A systematic review and meta-analysis of patient activation in people living with chronic conditions.


Cuevas H(1), Heitkemper E(2), Huang YC(3), Jang DE(2), García AA(2), Zuñiga JA(2).
Author information:
(1)The University of Texas at Austin, School of Nursing, USA. Electronic address: [Email]
(2)The University of Texas at Austin, School of Nursing, USA.
(3)Texas State University, St. David's School of Nursing, USA.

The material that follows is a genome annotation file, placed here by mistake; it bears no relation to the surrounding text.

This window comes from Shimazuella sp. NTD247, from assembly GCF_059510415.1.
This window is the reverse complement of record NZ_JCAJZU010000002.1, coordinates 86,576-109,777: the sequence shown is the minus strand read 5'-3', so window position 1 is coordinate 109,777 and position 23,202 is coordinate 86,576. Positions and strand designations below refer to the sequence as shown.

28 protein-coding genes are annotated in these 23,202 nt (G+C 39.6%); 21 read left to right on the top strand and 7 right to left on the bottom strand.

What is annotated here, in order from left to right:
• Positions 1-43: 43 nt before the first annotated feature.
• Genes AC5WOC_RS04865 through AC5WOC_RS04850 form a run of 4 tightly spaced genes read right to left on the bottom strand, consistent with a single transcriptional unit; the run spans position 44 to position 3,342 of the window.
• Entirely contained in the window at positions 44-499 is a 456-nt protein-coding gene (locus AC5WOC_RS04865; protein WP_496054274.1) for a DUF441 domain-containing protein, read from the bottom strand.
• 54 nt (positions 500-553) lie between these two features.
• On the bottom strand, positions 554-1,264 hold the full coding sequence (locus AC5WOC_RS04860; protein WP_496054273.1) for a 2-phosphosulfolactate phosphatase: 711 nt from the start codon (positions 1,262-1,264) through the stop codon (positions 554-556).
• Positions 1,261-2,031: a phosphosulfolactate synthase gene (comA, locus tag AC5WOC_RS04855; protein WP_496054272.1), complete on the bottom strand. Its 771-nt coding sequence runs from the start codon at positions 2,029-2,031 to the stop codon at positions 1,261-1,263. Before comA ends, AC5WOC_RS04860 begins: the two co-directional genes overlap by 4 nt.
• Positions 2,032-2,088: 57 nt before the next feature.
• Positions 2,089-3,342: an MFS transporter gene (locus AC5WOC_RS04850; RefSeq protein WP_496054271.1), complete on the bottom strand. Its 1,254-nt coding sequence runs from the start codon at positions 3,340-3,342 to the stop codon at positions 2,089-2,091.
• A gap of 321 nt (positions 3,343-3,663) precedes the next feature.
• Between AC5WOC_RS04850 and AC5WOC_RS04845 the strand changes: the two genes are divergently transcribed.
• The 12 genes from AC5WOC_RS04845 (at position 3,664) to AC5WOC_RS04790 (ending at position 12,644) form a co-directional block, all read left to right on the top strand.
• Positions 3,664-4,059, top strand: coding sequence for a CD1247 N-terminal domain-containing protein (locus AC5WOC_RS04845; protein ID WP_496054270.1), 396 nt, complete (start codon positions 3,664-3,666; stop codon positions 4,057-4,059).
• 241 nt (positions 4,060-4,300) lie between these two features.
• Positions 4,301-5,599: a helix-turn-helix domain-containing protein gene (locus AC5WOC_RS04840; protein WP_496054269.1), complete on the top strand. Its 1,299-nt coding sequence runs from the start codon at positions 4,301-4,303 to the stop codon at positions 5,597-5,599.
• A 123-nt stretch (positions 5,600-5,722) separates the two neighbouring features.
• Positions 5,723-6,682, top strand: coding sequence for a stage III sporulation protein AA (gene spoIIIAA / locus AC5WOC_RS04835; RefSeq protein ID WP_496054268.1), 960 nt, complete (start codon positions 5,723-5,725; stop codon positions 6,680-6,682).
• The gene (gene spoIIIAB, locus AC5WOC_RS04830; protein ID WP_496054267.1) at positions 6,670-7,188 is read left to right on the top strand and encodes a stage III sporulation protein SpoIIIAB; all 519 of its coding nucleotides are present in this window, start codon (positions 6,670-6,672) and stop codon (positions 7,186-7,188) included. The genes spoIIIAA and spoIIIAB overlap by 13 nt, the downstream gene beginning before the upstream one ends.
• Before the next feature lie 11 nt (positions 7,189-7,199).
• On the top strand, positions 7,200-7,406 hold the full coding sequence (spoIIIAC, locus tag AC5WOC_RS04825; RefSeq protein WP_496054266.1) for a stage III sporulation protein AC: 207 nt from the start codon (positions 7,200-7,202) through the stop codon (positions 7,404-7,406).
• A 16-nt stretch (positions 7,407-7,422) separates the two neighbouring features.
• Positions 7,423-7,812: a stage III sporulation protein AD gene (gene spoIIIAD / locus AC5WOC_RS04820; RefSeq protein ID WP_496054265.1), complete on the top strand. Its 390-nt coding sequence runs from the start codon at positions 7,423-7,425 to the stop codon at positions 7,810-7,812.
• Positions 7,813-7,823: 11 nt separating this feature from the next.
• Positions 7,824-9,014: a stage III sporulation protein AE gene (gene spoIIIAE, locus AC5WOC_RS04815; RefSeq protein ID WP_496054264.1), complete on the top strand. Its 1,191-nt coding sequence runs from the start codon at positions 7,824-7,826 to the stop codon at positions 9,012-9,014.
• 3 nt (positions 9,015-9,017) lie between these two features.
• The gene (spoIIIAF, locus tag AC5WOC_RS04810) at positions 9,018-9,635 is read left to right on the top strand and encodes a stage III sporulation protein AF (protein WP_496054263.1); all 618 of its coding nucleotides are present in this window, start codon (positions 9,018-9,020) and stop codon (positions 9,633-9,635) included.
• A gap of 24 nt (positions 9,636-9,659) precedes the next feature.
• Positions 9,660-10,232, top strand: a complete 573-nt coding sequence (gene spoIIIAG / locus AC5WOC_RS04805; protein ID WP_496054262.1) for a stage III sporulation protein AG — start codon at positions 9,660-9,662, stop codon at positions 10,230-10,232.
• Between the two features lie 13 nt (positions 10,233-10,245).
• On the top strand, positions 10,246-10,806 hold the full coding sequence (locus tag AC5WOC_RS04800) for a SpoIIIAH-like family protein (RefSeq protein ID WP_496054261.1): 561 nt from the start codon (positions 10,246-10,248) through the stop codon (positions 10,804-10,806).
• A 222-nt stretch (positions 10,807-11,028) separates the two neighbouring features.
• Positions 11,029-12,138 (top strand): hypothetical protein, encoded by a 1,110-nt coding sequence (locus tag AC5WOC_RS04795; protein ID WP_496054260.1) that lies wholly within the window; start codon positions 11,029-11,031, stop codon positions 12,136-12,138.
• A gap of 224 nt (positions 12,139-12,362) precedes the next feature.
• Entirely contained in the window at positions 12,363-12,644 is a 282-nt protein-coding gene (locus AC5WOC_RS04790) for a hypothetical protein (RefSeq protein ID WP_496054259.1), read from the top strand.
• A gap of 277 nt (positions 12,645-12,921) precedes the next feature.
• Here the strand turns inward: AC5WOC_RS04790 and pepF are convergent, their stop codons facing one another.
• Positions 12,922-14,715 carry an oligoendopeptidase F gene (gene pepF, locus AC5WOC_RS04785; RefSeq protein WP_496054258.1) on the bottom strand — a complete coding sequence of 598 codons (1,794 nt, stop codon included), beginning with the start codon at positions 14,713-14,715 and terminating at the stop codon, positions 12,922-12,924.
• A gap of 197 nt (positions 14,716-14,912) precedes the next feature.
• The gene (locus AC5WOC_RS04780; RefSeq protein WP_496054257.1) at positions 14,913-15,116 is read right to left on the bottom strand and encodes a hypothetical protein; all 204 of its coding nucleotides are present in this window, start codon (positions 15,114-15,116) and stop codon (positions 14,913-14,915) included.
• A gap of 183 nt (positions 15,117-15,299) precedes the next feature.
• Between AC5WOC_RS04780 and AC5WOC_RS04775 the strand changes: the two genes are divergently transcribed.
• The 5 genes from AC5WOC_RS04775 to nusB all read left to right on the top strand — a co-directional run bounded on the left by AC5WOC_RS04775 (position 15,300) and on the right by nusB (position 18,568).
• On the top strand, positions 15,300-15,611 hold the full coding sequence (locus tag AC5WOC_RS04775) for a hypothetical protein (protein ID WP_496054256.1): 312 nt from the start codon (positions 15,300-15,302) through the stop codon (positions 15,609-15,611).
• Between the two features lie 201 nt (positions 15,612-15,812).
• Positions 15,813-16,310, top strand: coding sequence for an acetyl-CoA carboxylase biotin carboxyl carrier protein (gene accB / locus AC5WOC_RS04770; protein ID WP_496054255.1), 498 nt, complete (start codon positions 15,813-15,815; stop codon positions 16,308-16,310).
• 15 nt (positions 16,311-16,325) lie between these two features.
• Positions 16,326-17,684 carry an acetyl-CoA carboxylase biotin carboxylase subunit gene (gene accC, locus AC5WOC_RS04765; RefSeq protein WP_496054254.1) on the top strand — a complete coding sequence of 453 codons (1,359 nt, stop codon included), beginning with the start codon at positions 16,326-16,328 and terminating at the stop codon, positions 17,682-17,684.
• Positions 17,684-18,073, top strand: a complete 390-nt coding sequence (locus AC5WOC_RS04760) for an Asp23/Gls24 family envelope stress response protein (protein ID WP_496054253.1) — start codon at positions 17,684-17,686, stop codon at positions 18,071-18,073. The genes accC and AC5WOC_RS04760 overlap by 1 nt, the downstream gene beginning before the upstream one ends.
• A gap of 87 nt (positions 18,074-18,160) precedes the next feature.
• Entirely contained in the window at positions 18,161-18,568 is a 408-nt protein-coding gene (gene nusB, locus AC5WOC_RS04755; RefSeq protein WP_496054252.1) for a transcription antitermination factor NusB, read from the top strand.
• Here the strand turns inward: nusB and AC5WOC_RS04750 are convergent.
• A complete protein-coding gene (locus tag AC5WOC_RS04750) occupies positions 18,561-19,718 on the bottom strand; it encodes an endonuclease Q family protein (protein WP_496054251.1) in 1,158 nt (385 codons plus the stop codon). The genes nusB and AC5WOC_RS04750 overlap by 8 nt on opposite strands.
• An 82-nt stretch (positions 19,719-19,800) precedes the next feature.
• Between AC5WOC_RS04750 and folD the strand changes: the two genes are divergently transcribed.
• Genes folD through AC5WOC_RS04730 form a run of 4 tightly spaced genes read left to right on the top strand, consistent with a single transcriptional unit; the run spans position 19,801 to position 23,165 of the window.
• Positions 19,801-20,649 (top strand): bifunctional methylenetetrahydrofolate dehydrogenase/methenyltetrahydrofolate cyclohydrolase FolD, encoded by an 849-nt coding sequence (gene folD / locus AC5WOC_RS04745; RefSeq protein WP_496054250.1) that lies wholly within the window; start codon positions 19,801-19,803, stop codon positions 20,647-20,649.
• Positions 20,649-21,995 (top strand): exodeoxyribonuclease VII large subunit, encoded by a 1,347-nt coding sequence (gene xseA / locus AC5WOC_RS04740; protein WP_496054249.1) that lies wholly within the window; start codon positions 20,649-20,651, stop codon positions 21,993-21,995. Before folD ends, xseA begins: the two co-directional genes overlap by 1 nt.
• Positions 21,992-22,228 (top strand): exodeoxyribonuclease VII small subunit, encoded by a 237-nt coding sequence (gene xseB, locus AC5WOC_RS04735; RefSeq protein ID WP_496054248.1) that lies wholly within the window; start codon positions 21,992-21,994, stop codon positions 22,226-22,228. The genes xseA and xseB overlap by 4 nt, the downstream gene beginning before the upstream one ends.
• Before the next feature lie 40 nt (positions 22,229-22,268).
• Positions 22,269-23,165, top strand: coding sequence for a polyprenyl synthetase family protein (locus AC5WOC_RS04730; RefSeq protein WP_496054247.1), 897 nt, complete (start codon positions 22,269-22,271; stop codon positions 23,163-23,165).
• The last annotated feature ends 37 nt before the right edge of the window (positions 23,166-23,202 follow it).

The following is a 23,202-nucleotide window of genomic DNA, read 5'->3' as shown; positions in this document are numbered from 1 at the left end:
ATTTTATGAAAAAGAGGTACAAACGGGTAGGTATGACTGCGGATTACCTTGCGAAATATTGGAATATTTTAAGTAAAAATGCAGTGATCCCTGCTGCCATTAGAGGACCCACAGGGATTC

OBJECTIVE: The objectives of this review are to (1) describe the state of the science of patient activation interventions for the self-management of chronic conditions; (2) identify effective intervention elements for improving patient activation; and (3) compare intervention effectiveness across chronic conditions. METHODS: This systematic review followed the Preferred Reporting Items for Systematic Reviews and Meta-Analyses statement (PRISMA). PubMed, CINAHL, and Web of Science databases were searched. RESULTS: Thirty-two articles published between 2005 and 2019 were identified with intervention elements of self-management, disease management, and education. Meta-analysis of a subset of seven randomized controlled trials (n = 7) that used the 13-item version of the Patient Activation Measure with data collection points at 6 months demonstrated that patient activation did not change significantly in comparison with controls (MD = 0.25, 95 % CI = 0.02-0.47). CONCLUSION: Most interventions reported significant improvement in patient activation and were linked to tasks such as regular exercise and monitoring glucose. However, the meta-analysis of RCTs did not confirm these findings. PRACTICE IMPLICATIONS: Patient activation can be assessed and addressed uniformly across all chronic conditions to improve patient engagement in care.